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Can Women of Wine break through the glass ceiling?

Published:  23 July, 2008

Having made its name, and the front cover of Harpers, with the Full Monty wine trade striptease, the Women of Wine (WoW) organisation got down to more serious business last week, by debating sexism in the wine trade.

A panel of four women and one man, headed by WoW honorary president Jancis Robinson MW, gathered in London's Bishopsgate to discuss the question: Is there a glass ceiling for women in the wine industry?'

Though no-one could deny the self-evident truth that women have failed to breach the upper echelons of the drinks industry, opinions differed about why that may be the case, and who was to blame.

For panelist Lulie Halstead of Wine Intelligence, who feels that discrimination because of age has been more of a problem in her career than because of gender, the absence of women from the top jobs was their own fault. We let ourselves down with our lack of skills, energy and determination. Fundamentally, I don't believe that there's anything to stop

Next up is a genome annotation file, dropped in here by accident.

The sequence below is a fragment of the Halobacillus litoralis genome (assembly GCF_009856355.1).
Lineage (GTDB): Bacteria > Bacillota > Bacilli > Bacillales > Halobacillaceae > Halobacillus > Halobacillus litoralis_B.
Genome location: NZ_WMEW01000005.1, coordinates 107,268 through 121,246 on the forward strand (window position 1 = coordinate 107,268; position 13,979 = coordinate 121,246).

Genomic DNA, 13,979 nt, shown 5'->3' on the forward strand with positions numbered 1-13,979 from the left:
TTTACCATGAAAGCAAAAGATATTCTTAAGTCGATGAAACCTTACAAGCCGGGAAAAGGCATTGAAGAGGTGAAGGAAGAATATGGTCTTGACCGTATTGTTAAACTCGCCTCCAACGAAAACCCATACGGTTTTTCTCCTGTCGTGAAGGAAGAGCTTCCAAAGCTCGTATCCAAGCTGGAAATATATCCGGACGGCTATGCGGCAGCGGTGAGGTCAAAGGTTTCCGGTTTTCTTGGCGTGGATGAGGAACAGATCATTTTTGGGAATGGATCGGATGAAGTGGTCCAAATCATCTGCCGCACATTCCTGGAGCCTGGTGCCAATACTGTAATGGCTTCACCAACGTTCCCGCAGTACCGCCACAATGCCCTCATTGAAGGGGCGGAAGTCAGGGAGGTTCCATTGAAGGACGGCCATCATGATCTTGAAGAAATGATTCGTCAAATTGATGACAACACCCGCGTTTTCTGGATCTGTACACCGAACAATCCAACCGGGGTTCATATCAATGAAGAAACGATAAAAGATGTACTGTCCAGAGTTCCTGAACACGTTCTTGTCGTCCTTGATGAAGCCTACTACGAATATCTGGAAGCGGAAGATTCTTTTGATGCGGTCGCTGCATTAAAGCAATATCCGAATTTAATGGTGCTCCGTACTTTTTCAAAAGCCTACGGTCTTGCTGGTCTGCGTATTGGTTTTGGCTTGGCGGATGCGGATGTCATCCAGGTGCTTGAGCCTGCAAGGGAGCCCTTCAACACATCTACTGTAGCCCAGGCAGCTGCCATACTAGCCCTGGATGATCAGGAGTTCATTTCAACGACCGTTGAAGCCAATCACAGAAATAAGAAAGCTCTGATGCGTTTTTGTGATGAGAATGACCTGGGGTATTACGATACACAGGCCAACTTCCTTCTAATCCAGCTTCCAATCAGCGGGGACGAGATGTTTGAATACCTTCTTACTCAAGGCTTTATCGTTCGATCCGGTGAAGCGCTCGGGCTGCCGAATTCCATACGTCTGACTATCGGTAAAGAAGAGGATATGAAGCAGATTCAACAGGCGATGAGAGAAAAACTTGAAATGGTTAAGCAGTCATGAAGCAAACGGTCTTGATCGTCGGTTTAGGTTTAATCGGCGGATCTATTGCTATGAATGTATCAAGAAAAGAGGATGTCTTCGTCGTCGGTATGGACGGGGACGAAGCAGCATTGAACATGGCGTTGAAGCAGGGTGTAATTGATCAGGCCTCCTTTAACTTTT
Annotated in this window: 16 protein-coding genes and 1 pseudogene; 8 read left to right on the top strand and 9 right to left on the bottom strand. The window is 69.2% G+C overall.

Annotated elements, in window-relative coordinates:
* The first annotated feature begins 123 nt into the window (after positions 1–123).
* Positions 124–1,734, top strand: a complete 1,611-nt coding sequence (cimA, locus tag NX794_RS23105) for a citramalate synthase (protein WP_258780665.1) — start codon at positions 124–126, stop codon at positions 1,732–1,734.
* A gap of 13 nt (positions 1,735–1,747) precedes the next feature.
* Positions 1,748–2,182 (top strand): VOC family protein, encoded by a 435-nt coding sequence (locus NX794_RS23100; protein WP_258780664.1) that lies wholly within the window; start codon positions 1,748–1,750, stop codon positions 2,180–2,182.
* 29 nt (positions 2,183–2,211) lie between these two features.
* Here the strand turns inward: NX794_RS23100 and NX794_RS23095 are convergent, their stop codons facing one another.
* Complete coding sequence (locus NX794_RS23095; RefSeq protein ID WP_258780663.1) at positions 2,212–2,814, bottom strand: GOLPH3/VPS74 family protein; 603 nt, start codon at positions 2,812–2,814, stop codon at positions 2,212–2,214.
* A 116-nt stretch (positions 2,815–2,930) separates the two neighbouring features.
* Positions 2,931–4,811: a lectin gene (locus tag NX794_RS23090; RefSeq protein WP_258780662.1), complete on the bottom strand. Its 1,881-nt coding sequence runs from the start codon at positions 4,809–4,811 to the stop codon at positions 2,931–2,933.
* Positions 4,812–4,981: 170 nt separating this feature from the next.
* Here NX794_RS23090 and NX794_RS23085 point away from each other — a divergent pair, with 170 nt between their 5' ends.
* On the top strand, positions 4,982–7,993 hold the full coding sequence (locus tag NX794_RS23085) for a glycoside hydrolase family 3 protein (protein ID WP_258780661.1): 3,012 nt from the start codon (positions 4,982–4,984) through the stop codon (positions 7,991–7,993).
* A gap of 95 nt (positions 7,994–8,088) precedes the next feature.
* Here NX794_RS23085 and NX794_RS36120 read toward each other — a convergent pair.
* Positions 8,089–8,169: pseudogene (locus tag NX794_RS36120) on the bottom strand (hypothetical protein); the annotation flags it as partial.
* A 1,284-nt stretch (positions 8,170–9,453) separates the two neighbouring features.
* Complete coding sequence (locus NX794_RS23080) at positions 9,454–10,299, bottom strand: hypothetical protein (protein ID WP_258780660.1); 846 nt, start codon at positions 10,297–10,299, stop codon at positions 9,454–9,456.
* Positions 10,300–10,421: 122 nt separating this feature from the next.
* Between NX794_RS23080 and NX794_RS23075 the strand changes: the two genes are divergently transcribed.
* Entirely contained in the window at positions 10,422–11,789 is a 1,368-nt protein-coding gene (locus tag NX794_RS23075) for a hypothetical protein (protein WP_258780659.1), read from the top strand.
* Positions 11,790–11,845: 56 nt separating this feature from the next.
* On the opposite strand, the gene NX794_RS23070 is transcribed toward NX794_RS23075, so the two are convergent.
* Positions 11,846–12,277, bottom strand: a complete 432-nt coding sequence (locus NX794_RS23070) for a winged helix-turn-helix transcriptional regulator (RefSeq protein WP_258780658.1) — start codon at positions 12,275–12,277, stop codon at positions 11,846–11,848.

us [women] succeeding in the wine trade.'

For Margaret Davis who, as a partner at city law firm Field Fisher Waterhouse, specialises in employment law, however, the existence of a glass ceiling was all too real. I've hit it so many times I'm stunted,' Davis said, before reeling off a series of statistics illustrating just how far women, in all walks of professional life, are behind men in terms of pay and access to the top jobs. Women account for 30% of managers in Britain. They earn 24% less per hour than male managers [and] only make up 50% of managers in sections traditionally associated with women: education, health, social services. Women make up just 7% of the senior judiciary, 7% of senior police officers, 9% of top business leaders and 9% of national newspapers editors,' Davis said.

She also drew on two cases involving drinks companies in her own professional experience as examples of how women had been prevented from taking on senior jobs because of their gender.

Most of the audience members present did not feel that their careers had suffered because of their gender, however, and panellist Mark Bingley of Maisons Marques et Domaines suggested that the wine trade was less sexist than others, refering to the number of women in senior positions in supermarket buying and marketing, as support for his argument.